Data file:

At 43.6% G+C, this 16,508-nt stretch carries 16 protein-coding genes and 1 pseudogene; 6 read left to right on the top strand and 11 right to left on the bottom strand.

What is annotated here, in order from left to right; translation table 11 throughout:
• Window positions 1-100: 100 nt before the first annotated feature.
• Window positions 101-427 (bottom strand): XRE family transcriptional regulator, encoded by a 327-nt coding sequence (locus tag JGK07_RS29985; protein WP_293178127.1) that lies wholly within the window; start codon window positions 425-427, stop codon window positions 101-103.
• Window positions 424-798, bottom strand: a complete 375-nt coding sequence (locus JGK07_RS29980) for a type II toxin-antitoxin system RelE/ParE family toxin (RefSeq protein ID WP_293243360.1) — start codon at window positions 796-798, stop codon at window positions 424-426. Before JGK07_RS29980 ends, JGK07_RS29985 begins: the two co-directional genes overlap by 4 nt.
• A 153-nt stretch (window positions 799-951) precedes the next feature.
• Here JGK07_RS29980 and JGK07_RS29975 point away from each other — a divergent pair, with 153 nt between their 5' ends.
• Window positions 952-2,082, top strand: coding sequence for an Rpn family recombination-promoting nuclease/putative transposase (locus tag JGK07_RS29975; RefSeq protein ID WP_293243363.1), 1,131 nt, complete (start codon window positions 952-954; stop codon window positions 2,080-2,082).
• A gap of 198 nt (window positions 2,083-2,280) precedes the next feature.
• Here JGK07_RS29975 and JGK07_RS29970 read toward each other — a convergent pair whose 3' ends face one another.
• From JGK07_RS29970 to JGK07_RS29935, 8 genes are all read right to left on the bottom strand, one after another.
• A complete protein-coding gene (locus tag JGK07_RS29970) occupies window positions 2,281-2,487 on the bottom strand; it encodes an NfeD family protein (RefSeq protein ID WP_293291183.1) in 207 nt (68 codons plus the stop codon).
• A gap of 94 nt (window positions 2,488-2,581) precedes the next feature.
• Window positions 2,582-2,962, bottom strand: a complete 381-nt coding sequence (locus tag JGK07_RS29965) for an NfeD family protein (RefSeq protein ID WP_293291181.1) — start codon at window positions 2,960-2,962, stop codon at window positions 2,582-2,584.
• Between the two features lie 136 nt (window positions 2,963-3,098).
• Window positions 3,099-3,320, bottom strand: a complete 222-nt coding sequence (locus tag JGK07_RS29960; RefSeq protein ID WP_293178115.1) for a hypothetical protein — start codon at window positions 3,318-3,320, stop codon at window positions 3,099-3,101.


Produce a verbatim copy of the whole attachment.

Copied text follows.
At 43.6% G+C, this 16,508-nt stretch carries 16 protein-coding genes and 1 pseudogene; 6 read left to right on the top strand and 11 right to left on the bottom strand.

What is annotated here, in order from left to right; translation table 11 throughout:
• Window positions 1-100: 100 nt before the first annotated feature.
• Window positions 101-427 (bottom strand): XRE family transcriptional regulator, encoded by a 327-nt coding sequence (locus tag JGK07_RS29985; protein WP_293178127.1) that lies wholly within the window; start codon window positions 425-427, stop codon window positions 101-103.
• Window positions 424-798, bottom strand: a complete 375-nt coding sequence (locus JGK07_RS29980) for a type II toxin-antitoxin system RelE/ParE family toxin (RefSeq protein ID WP_293243360.1) — start codon at window positions 796-798, stop codon at window positions 424-426. Before JGK07_RS29980 ends, JGK07_RS29985 begins: the two co-directional genes overlap by 4 nt.
• A 153-nt stretch (window positions 799-951) precedes the next feature.
• Here JGK07_RS29980 and JGK07_RS29975 point away from each other — a divergent pair, with 153 nt between their 5' ends.
• Window positions 952-2,082, top strand: coding sequence for an Rpn family recombination-promoting nuclease/putative transposase (locus tag JGK07_RS29975; RefSeq protein ID WP_293243363.1), 1,131 nt, complete (start codon window positions 952-954; stop codon window positions 2,080-2,082).
• A gap of 198 nt (window positions 2,083-2,280) precedes the next feature.
• Here JGK07_RS29975 and JGK07_RS29970 read toward each other — a convergent pair whose 3' ends face one another.
• From JGK07_RS29970 to JGK07_RS29935, 8 genes are all read right to left on the bottom strand, one after another.
• A complete protein-coding gene (locus tag JGK07_RS29970) occupies window positions 2,281-2,487 on the bottom strand; it encodes an NfeD family protein (RefSeq protein ID WP_293291183.1) in 207 nt (68 codons plus the stop codon).
• A gap of 94 nt (window positions 2,488-2,581) precedes the next feature.
• Window positions 2,582-2,962, bottom strand: a complete 381-nt coding sequence (locus tag JGK07_RS29965) for an NfeD family protein (RefSeq protein ID WP_293291181.1) — start codon at window positions 2,960-2,962, stop codon at window positions 2,582-2,584.
• Between the two features lie 136 nt (window positions 2,963-3,098).
• Window positions 3,099-3,320, bottom strand: a complete 222-nt coding sequence (locus tag JGK07_RS29960; RefSeq protein ID WP_293178115.1) for a hypothetical protein — start codon at window positions 3,318-3,320, stop codon at window positions 3,099-3,101.